As for how to choose your strap, nothing too complicated: just make sure you choose one that is long enough (around 2m), a colour that does not stain too easily and a buckle that can withstand tension. You will find them between 5€ and 10€ in sports or yoga shops.
Today, I also wanted to talk to you about the YogaWheel. It is less common than the blocks and the straps, because it is rarely used in studios, but it could definitely have a place of choice in your personal practice accessories, especially if you advance into a deeper practice.
Because it rolls, you will be able to practice postures in a soft and dynamic way. A lot of heart opening poses (backbends) can benefit from being practiced with a wheel. For instance, you will be able to practice Rajakapotasana or Matsyasana with your wheel.
The wheel will also serve as support for some inversions: it can either help you stabilise your foundation or help you lift your feet off the ground in a more secure way.
Finally, you can also use your wheel to work on your flexibility in some postures, by resting your foot on top of it and slowly deepening the stretch (for Anjaneyasana or Hanumanasana for example).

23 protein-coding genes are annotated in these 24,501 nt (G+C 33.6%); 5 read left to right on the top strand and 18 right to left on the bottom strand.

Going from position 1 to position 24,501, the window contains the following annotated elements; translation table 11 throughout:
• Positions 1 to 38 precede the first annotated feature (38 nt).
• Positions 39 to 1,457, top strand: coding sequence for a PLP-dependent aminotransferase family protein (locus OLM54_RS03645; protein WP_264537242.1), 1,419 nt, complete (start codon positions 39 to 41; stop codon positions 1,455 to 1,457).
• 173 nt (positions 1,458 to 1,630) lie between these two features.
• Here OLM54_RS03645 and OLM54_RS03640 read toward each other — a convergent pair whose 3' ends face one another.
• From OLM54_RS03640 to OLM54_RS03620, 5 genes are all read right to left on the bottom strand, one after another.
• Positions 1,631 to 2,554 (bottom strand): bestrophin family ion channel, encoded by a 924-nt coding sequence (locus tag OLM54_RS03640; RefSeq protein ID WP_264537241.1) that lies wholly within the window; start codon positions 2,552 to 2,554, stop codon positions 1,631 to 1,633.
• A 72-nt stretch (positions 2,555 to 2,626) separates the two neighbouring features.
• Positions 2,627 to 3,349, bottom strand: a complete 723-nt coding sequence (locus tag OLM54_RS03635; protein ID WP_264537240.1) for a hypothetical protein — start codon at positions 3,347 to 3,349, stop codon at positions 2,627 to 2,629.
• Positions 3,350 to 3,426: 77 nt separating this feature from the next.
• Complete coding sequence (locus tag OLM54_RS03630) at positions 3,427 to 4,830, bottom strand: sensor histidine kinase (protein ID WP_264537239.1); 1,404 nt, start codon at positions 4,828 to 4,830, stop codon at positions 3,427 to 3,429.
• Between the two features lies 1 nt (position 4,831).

Yoga Wheel : around 30€, easily found on the internet for home delivery or in any yoga shop.
Relaxation and meditation
I talked a lot about the physical practice of asanas but there are accessories for the practice of relaxation and meditation as well.
On of the accessoires that I enjoy a lot, even if I don’t get to use it very often, is the eye pillow. It is very useful at the end of the practice, when it’s Shavasana* time. It will both help block the light and warm your eye muscles for deeper relaxation. If you are into sewing, you can easily make one for yourself!
Another good ally for relaxation or restorative yoga practice is the bolster, that you can place under the back, the belly, or the back of the knees for support and comfort.